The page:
Now, Mario’s cap is a char­ac­ter in and of it­self. With ei­ther a but­ton press or JoyCon mo­tions, Cappy can be flung out in front of Mario; it’ll come back to him in­stantly, but it can also be kept in place to serve as an im­promptu plat­form, or moved around to whack en­e­mies and col­lect coins. Chuck it at a Pi­ranha Plant in the Wooded King­dom and it’ll try and gob­ble Cappy up, no longer able to spit trou­ble­some blobs of poi­son that pool on the ground while it’s chow­ing down. Fling it at one of those trou­ble­some, eva­sive rab­bits, and you’ll stun it for a mo­ment, mak­ing one of the se­ries’ most in­fu­ri­at­ingly flighty op­po­nents a lit­tle eas­ier to pin down.

Cappy’s real pur­pose, how­ever, is to power the cap­ture me­chanic, which is where Nin­tendo re­ally rips up the time­worn Mario rule­book. Throw it at one of a huge num­ber of en­e­mies or bits of scenery and Mario will pos­sess it, tem­po­rar­ily adorn­ing it with his iconic hat and mous­tache. Sud­denly he’s a Goomba, a Koopa or a Bul­let Bill; he’s a frog or a T Rex; he’s a bol­lard, a Christ­mas tree, a tank. Each comes with its own moveset or abil­ity, or will solve a puz­zle. A Goomba’s boots won’t slip on icy ground, for in­stance, while a Bul­let Bill can be used to tra­verse large gaps. Bol­lards are springy, and can be used to fling your­self long dis­tances; Mario will hit the ground run­ning, arms out to the side like aero­plane wings to em­pha­sise the boost in speed.

The re­sults are twofold. It chal­lenges the way you think about travers­ing a Mario level, and sets Nin­tendo’s de­sign teams free af­ter three decades of be­ing hemmed in by the arc of the pro­tag­o­nist’s var­i­ous jumps. New en­e­mies have been in­tro­duced, or old ones brought back, specif­i­cally for the op­por­tu­ni­ties they of­fer when cap­tured. In the Sand King­dom, for in­stance, Moe-Eyes (a vari­a­tion on

Su­per Mario Land’s Toko­toko stat­ues) can see hid­den plat­forms when they put their sun­glasses on. In the Wooded King­dom, Up­roots can grow high into the sky to reach lofty plat­forms.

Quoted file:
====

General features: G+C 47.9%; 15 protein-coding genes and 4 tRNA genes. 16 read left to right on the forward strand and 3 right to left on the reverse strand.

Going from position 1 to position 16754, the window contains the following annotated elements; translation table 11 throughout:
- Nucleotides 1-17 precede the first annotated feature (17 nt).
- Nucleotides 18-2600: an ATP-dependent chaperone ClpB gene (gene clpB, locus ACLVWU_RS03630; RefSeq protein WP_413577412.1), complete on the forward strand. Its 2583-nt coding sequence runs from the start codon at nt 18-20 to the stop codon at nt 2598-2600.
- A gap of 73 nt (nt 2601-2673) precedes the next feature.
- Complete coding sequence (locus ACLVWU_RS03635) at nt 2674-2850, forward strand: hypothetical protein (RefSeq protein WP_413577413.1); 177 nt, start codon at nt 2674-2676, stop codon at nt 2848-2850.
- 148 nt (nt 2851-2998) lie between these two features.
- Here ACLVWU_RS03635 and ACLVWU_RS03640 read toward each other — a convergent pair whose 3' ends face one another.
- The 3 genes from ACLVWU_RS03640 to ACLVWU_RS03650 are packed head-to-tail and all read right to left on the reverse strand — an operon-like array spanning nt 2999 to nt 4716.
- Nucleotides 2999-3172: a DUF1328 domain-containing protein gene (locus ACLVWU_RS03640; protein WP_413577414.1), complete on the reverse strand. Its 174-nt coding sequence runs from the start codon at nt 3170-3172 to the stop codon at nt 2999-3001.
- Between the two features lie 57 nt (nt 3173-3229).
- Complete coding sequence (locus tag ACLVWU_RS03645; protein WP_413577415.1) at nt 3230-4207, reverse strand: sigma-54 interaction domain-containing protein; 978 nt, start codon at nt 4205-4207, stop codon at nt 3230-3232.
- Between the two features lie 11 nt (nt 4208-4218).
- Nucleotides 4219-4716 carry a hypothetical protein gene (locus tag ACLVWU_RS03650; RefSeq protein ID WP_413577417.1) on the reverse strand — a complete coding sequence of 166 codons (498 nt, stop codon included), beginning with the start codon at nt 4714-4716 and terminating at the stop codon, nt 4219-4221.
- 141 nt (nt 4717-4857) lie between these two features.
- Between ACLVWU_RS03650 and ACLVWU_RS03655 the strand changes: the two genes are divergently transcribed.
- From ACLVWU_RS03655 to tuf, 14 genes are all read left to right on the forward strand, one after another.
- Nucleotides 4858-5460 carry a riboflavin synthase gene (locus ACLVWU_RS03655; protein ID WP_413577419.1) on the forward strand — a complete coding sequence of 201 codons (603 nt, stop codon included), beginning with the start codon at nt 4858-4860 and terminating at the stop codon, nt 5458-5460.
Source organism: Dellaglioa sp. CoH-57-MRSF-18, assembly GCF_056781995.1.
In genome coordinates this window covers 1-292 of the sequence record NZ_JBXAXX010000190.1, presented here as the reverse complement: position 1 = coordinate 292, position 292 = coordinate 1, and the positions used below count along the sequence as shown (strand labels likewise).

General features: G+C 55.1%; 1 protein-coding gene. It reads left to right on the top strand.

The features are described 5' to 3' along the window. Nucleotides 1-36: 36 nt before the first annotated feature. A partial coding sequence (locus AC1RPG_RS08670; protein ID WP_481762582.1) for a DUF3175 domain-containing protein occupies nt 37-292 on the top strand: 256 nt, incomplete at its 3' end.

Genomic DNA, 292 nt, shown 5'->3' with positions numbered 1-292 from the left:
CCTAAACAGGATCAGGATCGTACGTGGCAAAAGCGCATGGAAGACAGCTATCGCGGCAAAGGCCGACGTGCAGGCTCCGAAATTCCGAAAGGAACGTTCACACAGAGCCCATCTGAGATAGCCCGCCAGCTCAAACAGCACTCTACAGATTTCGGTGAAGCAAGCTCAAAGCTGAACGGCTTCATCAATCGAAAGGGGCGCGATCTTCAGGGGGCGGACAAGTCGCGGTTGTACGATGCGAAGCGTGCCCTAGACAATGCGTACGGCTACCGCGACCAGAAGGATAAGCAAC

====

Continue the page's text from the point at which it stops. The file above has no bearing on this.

Up­roots are adorable crea­tures, at first walk­ing around with a plant pot on their heads that must be knocked off be­fore they can be cap­tured. “One rule we set up,” says game di­rec­tor Kenta Mo­tokura, “is you can’t cap­ture en­e­mies with a hat on. No one wears two hats, right?” Mo­tokura ad­mits that the

cap­ture me­chanic brings its own set of chal­lenges (“We hope no one will break the se­quence of the game it­self,” he says) and as we play we can see the new lit­tle bal­anc­ing acts to keep play­ers in check. Bul­let Bills will ex­plode af­ter a time, for in­stance, to en­sure you can’t just fly from one end of the level to the other. While Cappy can pick up coins in flight, he can’t col­lect Moons – Mario has to get there to fin­ish the job. These are sub­tle, but vi­tal, lim­i­ta­tions en­sur­ing that Mario’s new power is ground­break­ing, with­out be­ing game-break­ing. All that com­bines into a game that, like Breath

Of The Wild, thrums to the rhythm of cu­rios­ity and dis­cov­ery. Odyssey, too, is a game about see­ing some­thing that piques your in­ter­est, and work­ing out how to get there. Here, how­ever, chances are that the so­lu­tion will in­volve throw­ing your cap at some­thing, and that what fol­lows will be some­thing you’ve never done in a Mario game be­fore. It is, like its Switch sta­ble­mate, ut­terly in­tox­i­cat­ing.